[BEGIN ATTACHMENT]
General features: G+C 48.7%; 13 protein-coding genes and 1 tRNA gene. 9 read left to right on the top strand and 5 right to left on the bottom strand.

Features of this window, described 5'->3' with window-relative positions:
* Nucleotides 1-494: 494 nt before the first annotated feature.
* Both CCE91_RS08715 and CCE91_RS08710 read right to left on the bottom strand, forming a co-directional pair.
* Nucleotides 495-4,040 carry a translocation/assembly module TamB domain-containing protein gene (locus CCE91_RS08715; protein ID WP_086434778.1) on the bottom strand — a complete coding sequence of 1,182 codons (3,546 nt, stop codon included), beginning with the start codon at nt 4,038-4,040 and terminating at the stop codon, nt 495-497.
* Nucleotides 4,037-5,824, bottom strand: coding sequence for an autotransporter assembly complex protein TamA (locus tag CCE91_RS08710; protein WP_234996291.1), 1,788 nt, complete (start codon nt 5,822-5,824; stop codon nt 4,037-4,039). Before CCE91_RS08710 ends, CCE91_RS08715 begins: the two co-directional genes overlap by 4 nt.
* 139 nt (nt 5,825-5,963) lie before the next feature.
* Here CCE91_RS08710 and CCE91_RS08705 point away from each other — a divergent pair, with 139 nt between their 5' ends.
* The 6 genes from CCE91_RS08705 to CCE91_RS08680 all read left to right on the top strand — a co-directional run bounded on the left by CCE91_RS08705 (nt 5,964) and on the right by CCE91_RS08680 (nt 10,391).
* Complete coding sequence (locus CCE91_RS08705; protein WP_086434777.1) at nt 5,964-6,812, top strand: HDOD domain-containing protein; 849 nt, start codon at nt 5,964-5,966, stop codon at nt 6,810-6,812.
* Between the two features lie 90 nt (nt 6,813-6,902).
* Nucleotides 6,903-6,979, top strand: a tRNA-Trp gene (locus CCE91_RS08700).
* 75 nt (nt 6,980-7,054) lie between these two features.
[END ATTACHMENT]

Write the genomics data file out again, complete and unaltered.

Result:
General features: G+C 48.7%; 13 protein-coding genes and 1 tRNA gene. 9 read left to right on the top strand and 5 right to left on the bottom strand.

Features of this window, described 5'->3' with window-relative positions:
* Nucleotides 1-494: 494 nt before the first annotated feature.
* Both CCE91_RS08715 and CCE91_RS08710 read right to left on the bottom strand, forming a co-directional pair.
* Nucleotides 495-4,040 carry a translocation/assembly module TamB domain-containing protein gene (locus CCE91_RS08715; protein ID WP_086434778.1) on the bottom strand — a complete coding sequence of 1,182 codons (3,546 nt, stop codon included), beginning with the start codon at nt 4,038-4,040 and terminating at the stop codon, nt 495-497.
* Nucleotides 4,037-5,824, bottom strand: coding sequence for an autotransporter assembly complex protein TamA (locus tag CCE91_RS08710; protein WP_234996291.1), 1,788 nt, complete (start codon nt 5,822-5,824; stop codon nt 4,037-4,039). Before CCE91_RS08710 ends, CCE91_RS08715 begins: the two co-directional genes overlap by 4 nt.
* 139 nt (nt 5,825-5,963) lie before the next feature.
* Here CCE91_RS08710 and CCE91_RS08705 point away from each other — a divergent pair, with 139 nt between their 5' ends.
* The 6 genes from CCE91_RS08705 to CCE91_RS08680 all read left to right on the top strand — a co-directional run bounded on the left by CCE91_RS08705 (nt 5,964) and on the right by CCE91_RS08680 (nt 10,391).
* Complete coding sequence (locus CCE91_RS08705; protein WP_086434777.1) at nt 5,964-6,812, top strand: HDOD domain-containing protein; 849 nt, start codon at nt 5,964-5,966, stop codon at nt 6,810-6,812.
* Between the two features lie 90 nt (nt 6,813-6,902).
* Nucleotides 6,903-6,979, top strand: a tRNA-Trp gene (locus CCE91_RS08700).
* 75 nt (nt 6,980-7,054) lie between these two features.